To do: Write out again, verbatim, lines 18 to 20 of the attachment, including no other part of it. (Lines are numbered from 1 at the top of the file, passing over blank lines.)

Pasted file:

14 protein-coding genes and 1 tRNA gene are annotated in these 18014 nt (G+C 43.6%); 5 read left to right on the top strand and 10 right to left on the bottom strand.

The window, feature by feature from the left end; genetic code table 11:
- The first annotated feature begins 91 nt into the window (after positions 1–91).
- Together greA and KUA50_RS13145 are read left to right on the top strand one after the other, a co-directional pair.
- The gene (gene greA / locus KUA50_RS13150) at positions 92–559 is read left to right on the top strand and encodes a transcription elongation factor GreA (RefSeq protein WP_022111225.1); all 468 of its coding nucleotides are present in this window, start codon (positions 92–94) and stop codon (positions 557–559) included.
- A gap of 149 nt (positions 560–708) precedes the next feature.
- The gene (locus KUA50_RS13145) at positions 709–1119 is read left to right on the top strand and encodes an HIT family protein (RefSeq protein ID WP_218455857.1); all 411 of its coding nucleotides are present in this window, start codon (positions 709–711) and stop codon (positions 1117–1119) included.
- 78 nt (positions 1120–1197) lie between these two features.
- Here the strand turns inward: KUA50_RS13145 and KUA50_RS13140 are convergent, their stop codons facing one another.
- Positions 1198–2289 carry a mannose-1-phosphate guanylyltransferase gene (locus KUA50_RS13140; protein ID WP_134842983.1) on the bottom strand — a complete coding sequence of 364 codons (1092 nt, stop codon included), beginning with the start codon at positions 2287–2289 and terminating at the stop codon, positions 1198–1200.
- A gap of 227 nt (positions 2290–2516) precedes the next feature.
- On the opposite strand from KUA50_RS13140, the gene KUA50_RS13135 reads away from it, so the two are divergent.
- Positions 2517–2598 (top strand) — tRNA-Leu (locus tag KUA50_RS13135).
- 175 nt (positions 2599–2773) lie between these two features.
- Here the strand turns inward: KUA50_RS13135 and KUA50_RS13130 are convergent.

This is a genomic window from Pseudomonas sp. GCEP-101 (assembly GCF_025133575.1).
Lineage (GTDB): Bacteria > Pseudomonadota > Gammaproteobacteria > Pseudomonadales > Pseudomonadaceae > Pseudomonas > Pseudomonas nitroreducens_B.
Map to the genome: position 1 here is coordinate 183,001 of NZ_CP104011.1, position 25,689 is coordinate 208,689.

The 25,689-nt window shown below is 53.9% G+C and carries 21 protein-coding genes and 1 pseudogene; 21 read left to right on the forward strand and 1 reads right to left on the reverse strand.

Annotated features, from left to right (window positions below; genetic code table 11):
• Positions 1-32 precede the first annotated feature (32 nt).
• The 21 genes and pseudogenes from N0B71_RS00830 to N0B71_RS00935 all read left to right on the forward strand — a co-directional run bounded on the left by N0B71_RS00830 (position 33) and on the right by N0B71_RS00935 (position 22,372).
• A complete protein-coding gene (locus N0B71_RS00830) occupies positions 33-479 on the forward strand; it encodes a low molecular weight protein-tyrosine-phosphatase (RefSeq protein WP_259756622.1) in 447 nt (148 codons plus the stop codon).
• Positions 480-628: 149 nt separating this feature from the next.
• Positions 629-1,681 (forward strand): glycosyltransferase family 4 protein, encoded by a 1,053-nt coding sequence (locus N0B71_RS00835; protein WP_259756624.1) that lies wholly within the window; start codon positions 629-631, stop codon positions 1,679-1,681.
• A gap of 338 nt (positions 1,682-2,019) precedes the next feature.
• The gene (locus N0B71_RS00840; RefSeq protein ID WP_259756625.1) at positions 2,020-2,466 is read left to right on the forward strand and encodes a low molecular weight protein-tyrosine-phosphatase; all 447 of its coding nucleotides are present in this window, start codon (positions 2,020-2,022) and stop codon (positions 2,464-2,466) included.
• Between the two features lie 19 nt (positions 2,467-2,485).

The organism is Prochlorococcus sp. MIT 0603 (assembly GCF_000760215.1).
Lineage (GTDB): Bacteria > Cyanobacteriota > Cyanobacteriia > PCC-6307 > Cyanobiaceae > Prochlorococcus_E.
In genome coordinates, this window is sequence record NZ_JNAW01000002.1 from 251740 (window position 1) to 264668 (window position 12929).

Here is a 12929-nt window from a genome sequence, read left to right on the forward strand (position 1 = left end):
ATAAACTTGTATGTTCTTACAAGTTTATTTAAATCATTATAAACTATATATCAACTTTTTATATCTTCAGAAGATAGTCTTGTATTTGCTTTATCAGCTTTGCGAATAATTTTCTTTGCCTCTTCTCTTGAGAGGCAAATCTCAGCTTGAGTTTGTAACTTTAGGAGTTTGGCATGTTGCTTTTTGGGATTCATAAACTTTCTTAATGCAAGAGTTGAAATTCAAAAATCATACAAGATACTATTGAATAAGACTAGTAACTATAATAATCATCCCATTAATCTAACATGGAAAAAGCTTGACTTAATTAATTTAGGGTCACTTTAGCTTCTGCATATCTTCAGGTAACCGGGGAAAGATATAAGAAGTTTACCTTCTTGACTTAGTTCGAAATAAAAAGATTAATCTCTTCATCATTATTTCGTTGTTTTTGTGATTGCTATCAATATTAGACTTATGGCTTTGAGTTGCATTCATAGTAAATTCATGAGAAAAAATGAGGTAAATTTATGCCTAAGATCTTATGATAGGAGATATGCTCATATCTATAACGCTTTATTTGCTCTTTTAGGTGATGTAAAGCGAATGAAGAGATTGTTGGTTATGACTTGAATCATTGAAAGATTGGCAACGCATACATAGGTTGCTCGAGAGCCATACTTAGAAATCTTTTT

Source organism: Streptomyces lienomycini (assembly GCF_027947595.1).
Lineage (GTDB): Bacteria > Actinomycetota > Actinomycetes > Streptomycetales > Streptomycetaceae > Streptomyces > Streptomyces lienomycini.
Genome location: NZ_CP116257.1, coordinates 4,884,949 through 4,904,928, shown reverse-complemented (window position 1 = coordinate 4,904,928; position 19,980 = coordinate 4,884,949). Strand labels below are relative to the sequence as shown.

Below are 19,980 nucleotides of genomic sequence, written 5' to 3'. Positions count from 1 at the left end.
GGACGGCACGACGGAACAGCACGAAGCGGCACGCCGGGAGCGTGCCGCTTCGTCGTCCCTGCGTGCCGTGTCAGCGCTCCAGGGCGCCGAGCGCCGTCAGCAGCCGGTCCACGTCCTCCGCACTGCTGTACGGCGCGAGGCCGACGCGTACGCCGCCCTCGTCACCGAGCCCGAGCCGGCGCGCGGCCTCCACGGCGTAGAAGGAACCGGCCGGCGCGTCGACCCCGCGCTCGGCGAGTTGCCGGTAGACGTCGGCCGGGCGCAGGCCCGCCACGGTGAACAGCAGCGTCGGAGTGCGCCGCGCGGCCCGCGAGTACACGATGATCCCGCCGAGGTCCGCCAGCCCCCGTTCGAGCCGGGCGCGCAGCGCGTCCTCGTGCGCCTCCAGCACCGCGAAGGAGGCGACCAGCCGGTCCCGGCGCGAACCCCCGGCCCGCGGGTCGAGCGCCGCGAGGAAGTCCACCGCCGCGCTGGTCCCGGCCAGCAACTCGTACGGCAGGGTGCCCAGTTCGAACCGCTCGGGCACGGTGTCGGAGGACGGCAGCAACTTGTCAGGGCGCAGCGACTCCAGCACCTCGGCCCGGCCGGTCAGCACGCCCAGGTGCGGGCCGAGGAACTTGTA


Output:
Map to the genome: position 1 here is coordinate 183,001 of NZ_CP104011.1, position 25,689 is coordinate 208,689.

The 25,689-nt window shown below is 53.9% G+C and carries 21 protein-coding genes and 1 pseudogene; 21 read left to right on the forward strand and 1 reads right to left on the reverse strand.

Annotated features, from left to right (window positions below; genetic code table 11):